A fiery exchange broke out when about 15 objectors met with council representatives on Tuesday to address plans to turn one of Warrnambool's waste transfer stations into a 24-hour operation.
The meeting at Victoria Park was attended by mayor Vicki Jellie, councillors, council planning officers and Myers planning group's Dan Pech representing the applicant Cleanaway.
Cr Jellie told The Standard it was not allowed to attend but permission had been sought and granted by a council officer prior to the public meeting.
Attendees were given five minutes to speak but planning officers clarified the meeting was not a discussive forum or an opportunity to have questions answered.
Among the concerns raised by objectors included issues regarding noise, smell, traffic, littering and health.
"I'm really concerned about the noise because at night this is a really peaceful area," one resident said.
"I think the noise of the trucks coming up Giffen Street is going to really impact people who have bedrooms on that street. Why should they suddenly be subjected to 24-hour noise? Because it's just basically a profit for a few people but it's going to impact a heck of a lot of residents.
"I feel like the people who live in the caravans over there have not been considered at all. It's just like 'oh well, if you don't have the money to have a house we don't give a damn about your environment'.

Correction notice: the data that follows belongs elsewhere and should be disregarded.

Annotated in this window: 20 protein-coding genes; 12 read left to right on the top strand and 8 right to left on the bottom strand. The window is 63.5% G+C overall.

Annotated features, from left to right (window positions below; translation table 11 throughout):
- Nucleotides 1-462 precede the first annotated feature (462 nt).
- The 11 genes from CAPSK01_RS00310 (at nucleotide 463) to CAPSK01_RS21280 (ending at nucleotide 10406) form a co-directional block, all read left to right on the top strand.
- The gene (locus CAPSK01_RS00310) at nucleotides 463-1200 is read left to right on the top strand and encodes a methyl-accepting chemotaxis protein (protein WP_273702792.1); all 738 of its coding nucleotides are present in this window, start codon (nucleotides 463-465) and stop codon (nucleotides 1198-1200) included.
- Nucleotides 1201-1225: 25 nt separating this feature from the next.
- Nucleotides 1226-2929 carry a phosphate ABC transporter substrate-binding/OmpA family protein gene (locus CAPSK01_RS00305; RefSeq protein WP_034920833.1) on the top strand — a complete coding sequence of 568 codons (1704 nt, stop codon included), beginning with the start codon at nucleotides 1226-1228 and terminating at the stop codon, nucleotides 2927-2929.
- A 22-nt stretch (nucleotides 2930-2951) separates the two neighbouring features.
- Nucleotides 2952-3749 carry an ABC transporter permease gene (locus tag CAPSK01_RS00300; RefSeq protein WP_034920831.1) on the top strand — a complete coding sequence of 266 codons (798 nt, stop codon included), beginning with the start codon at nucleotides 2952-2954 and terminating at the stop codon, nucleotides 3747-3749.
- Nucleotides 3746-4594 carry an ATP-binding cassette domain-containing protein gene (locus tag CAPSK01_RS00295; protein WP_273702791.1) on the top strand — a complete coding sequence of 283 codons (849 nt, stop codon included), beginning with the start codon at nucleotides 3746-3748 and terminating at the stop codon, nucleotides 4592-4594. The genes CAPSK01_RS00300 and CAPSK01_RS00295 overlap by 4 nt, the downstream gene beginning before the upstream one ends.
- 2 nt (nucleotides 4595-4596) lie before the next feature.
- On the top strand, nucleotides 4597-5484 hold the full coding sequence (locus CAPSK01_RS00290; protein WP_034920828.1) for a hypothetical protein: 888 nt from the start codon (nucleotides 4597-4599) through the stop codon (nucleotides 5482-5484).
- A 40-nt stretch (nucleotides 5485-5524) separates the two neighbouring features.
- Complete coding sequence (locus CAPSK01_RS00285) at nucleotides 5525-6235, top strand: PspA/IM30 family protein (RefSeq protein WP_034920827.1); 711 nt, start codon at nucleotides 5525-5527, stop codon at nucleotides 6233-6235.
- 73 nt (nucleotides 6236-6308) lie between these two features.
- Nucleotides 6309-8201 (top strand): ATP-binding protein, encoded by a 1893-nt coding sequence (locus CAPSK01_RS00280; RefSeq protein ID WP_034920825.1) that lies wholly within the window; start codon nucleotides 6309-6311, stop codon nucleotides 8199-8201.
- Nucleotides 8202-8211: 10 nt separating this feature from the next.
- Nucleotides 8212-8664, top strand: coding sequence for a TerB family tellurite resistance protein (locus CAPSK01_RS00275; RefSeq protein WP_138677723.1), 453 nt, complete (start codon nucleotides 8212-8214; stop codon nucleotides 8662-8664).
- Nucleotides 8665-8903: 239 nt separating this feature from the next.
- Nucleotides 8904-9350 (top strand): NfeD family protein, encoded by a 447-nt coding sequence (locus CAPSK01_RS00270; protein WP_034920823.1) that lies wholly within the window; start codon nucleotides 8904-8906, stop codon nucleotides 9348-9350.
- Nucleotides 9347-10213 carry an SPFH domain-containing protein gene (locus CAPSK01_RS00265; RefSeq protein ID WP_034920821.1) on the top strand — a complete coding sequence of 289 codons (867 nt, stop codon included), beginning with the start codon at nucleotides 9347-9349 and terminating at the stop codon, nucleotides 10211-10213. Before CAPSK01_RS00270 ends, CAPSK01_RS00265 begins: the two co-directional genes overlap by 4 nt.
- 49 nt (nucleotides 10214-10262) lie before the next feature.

"I'm also concerned about the waste that blows all over this park. On Clean Up Australia Day we got 10-12 huge bags of waste and it's filthy.
"I walk here every day, I've found dirty vomit bags that have been squashed, blood-covered polystyrene, filthy plastic - whatever comes just blows all over this park. Children play here, it's a health hazard."
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Another objector said smell was also an issue.
"The rubbish that floats across this park is abominable, it's just shocking," she said.
"The smell in summer is absolutely nauseating. You'll come to the dog park and you just have to go somewhere else. It is putrid, it really is."
Mr Pech said the purpose of the planning permit amendment was to allow contractors - not public patrons - to operate and visit the site around the clock.
"It's not the intent of the application to allow public patrons 24/7 access to the facility but to allow for its contractor vehicles to visit the site in an orderly fashion in-line with current practices for both existing facilities, other transfer facilities in Warrnambool and also within the limits permitted by the EPA," he said.
"I can confirm that the planning permit application included not only a town planning report outlining the key town planning matters to be determined but also an updated environmental management plan outlining modern techniques to manage odour, to manage noise within acceptable limits as well as expert reports prepared by qualified professionals prepared in accordance with EPA requirements."
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